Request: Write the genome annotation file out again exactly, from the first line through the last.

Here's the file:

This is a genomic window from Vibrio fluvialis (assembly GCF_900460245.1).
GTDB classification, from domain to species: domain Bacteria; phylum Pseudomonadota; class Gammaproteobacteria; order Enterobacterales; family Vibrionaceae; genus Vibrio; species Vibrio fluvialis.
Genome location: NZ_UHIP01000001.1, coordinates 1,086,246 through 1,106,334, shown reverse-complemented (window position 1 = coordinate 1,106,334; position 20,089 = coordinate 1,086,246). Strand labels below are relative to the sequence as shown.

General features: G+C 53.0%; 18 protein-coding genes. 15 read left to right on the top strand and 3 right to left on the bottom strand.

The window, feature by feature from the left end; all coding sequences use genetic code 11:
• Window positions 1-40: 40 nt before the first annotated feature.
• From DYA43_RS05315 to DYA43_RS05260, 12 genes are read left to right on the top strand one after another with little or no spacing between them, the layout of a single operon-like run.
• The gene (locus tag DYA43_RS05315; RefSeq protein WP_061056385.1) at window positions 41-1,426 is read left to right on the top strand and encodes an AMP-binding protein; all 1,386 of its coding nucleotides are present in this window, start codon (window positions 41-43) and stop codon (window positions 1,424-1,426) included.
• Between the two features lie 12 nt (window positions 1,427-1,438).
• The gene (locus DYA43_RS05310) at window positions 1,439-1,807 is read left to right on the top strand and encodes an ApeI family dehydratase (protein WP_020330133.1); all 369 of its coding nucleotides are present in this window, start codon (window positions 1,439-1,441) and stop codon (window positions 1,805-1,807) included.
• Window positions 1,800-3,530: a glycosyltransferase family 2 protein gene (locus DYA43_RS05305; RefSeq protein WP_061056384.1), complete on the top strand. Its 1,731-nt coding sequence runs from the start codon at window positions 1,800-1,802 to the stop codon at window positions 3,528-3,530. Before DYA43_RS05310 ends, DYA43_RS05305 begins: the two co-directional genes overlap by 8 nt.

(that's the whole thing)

This is a genomic window from Vibrio fluvialis (assembly GCF_900460245.1).
GTDB classification, from domain to species: domain Bacteria; phylum Pseudomonadota; class Gammaproteobacteria; order Enterobacterales; family Vibrionaceae; genus Vibrio; species Vibrio fluvialis.
Genome location: NZ_UHIP01000001.1, coordinates 1,086,246 through 1,106,334, shown reverse-complemented (window position 1 = coordinate 1,106,334; position 20,089 = coordinate 1,086,246). Strand labels below are relative to the sequence as shown.

General features: G+C 53.0%; 18 protein-coding genes. 15 read left to right on the top strand and 3 right to left on the bottom strand.

The window, feature by feature from the left end; all coding sequences use genetic code 11:
• Window positions 1-40: 40 nt before the first annotated feature.
• From DYA43_RS05315 to DYA43_RS05260, 12 genes are read left to right on the top strand one after another with little or no spacing between them, the layout of a single operon-like run.
• The gene (locus tag DYA43_RS05315; RefSeq protein WP_061056385.1) at window positions 41-1,426 is read left to right on the top strand and encodes an AMP-binding protein; all 1,386 of its coding nucleotides are present in this window, start codon (window positions 41-43) and stop codon (window positions 1,424-1,426) included.
• Between the two features lie 12 nt (window positions 1,427-1,438).
• The gene (locus DYA43_RS05310) at window positions 1,439-1,807 is read left to right on the top strand and encodes an ApeI family dehydratase (protein WP_020330133.1); all 369 of its coding nucleotides are present in this window, start codon (window positions 1,439-1,441) and stop codon (window positions 1,805-1,807) included.
• Window positions 1,800-3,530: a glycosyltransferase family 2 protein gene (locus DYA43_RS05305; RefSeq protein WP_061056384.1), complete on the top strand. Its 1,731-nt coding sequence runs from the start codon at window positions 1,800-1,802 to the stop codon at window positions 3,528-3,530. Before DYA43_RS05310 ends, DYA43_RS05305 begins: the two co-directional genes overlap by 8 nt.